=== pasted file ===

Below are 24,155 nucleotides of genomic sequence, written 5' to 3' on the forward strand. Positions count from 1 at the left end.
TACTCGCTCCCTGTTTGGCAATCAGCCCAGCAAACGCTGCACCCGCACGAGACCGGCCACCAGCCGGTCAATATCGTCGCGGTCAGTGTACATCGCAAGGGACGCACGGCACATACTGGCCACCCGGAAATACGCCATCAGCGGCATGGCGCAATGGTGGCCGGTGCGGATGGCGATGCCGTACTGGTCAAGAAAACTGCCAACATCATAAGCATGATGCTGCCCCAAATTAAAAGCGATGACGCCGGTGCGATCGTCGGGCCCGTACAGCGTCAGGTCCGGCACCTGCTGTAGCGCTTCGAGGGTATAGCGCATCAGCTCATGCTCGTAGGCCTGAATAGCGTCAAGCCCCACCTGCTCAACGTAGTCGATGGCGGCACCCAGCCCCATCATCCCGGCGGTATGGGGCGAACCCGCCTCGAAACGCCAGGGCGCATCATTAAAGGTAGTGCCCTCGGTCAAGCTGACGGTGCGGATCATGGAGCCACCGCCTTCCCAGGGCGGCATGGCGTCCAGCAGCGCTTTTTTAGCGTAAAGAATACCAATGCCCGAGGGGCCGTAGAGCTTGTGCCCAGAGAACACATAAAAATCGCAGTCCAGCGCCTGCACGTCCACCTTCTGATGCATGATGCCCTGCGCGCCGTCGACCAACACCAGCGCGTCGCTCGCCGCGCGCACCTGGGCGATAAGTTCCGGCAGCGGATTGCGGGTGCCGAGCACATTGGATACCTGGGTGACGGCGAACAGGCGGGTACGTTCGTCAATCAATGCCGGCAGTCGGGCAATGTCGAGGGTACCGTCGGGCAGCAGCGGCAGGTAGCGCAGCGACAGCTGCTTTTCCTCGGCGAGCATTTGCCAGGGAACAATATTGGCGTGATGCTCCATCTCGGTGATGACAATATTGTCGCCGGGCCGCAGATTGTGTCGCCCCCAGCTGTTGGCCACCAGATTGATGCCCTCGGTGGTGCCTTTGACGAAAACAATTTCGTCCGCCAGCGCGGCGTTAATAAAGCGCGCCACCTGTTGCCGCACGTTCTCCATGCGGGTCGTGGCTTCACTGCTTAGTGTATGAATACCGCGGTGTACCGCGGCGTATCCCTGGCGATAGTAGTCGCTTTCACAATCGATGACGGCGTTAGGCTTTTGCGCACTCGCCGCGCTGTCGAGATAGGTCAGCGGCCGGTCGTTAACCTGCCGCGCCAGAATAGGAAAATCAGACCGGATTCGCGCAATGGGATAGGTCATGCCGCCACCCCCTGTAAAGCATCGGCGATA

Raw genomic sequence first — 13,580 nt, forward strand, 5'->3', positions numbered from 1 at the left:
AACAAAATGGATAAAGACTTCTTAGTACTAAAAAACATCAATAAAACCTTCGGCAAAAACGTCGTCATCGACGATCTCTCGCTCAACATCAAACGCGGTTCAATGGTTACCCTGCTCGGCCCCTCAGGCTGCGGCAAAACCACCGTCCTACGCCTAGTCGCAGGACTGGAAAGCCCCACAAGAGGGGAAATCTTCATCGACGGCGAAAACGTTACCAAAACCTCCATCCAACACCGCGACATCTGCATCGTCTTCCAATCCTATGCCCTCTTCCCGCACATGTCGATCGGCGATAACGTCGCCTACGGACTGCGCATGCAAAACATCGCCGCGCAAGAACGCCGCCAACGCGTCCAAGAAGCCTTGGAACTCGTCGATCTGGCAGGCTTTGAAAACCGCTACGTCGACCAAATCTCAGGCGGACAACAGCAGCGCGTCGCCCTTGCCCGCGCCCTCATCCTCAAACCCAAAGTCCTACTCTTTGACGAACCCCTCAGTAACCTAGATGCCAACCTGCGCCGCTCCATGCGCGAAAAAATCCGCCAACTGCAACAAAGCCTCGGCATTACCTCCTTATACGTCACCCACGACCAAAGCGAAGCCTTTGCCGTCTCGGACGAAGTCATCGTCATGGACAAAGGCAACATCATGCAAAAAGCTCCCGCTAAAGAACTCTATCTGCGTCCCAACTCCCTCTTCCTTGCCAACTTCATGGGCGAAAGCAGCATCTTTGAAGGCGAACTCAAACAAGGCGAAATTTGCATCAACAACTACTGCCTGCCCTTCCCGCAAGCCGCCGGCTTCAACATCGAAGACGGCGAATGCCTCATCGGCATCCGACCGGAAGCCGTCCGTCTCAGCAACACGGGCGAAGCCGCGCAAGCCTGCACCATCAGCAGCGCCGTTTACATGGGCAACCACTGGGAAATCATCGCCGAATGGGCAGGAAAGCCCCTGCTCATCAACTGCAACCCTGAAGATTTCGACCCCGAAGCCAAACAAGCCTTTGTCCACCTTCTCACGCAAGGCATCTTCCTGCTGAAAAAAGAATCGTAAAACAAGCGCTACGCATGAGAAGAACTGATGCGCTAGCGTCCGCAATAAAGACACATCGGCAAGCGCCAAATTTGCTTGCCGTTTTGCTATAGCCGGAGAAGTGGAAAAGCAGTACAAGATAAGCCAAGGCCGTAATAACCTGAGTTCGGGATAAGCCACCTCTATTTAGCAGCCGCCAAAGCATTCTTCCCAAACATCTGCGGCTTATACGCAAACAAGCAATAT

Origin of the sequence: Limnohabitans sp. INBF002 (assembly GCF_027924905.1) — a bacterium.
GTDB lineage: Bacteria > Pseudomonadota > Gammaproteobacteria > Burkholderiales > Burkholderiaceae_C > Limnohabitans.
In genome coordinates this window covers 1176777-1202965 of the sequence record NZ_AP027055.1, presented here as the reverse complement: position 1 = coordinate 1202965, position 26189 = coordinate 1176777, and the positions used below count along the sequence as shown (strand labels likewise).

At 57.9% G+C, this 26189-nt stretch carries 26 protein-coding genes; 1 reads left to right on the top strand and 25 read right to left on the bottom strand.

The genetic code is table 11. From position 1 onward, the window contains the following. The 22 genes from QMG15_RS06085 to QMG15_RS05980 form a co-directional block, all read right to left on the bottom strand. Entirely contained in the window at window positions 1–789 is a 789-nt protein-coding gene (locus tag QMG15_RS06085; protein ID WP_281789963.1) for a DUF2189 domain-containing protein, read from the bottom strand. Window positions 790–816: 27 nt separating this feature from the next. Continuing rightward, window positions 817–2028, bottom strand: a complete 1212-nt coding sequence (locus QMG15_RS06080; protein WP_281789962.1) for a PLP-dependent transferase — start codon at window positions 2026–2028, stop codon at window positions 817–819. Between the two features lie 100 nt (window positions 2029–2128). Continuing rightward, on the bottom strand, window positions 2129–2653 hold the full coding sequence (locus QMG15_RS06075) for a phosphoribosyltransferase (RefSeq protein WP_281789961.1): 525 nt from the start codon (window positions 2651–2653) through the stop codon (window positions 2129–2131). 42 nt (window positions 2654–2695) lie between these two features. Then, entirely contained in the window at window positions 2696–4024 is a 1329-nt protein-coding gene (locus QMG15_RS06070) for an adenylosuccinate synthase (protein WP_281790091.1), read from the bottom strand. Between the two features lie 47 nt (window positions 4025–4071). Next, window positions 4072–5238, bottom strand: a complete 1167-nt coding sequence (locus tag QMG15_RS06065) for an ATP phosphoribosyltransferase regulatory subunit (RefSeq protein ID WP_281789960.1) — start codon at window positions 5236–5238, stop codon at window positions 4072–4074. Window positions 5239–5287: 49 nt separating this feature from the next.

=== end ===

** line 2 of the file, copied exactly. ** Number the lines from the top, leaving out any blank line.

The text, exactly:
TACTCGCTCCCTGTTTGGCAATCAGCCCAGCAAACGCTGCACCCGCACGAGACCGGCCACCAGCCGGTCAATATCGTCGCGGTCAGTGTACATCGCAAGGGACGCACGGCACATACTGGCCACCCGGAAATACGCCATCAGCGGCATGGCGCAATGGTGGCCGGTGCGGATGGCGATGCCGTACTGGTCAAGAAAACTGCCAACATCATAAGCATGATGCTGCCCCAAATTAAAAGCGATGACGCCGGTGCGATCGTCGGGCCCGTACAGCGTCAGGTCCGGCACCTGCTGTAGCGCTTCGAGGGTATAGCGCATCAGCTCATGCTCGTAGGCCTGAATAGCGTCAAGCCCCACCTGCTCAACGTAGTCGATGGCGGCACCCAGCCCCATCATCCCGGCGGTATGGGGCGAACCCGCCTCGAAACGCCAGGGCGCATCATTAAAGGTAGTGCCCTCGGTCAAGCTGACGGTGCGGATCATGGAGCCACCGCCTTCCCAGGGCGGCATGGCGTCCAGCAGCGCTTTTTTAGCGTAAAGAATACCAATGCCCGAGGGGCCGTAGAGCTTGTGCCCAGAGAACACATAAAAATCGCAGTCCAGCGCCTGCACGTCCACCTTCTGATGCATGATGCCCTGCGCGCCGTCGACCAACACCAGCGCGTCGCTCGCCGCGCGCACCTGGGCGATAAGTTCCGGCAGCGGATTGCGGGTGCCGAGCACATTGGATACCTGGGTGACGGCGAACAGGCGGGTACGTTCGTCAATCAATGCCGGCAGTCGGGCAATGTCGAGGGTACCGTCGGGCAGCAGCGGCAGGTAGCGCAGCGACAGCTGCTTTTCCTCGGCGAGCATTTGCCAGGGAACAATATTGGCGTGATGCTCCATCTCGGTGATGACAATATTGTCGCCGGGCCGCAGATTGTGTCGCCCCCAGCTGTTGGCCACCAGATTGATGCCCTCGGTGGTGCCTTTGACGAAAACAATTTCGTCCGCCAGCGCGGCGTTAATAAAGCGCGCCACCTGTTGCCGCACGTTCTCCATGCGGGTCGTGGCTTCACTGCTTAGTGTATGAATACCGCGGTGTACCGCGGCGTATCCCTGGCGATAGTAGTCGCTTTCACAATCGATGACGGCGTTAGGCTTTTGCGCACTCGCCGCGCTGTCGAGATAGGTCAGCGGCCGGTCGTTAACCTGCCGCGCCAGAATAGGAAAATCAGACCGGATTCGCGCAATGGGATAGGTCATGCCGCCACCCCCTGTAAAGCATCGGCGATA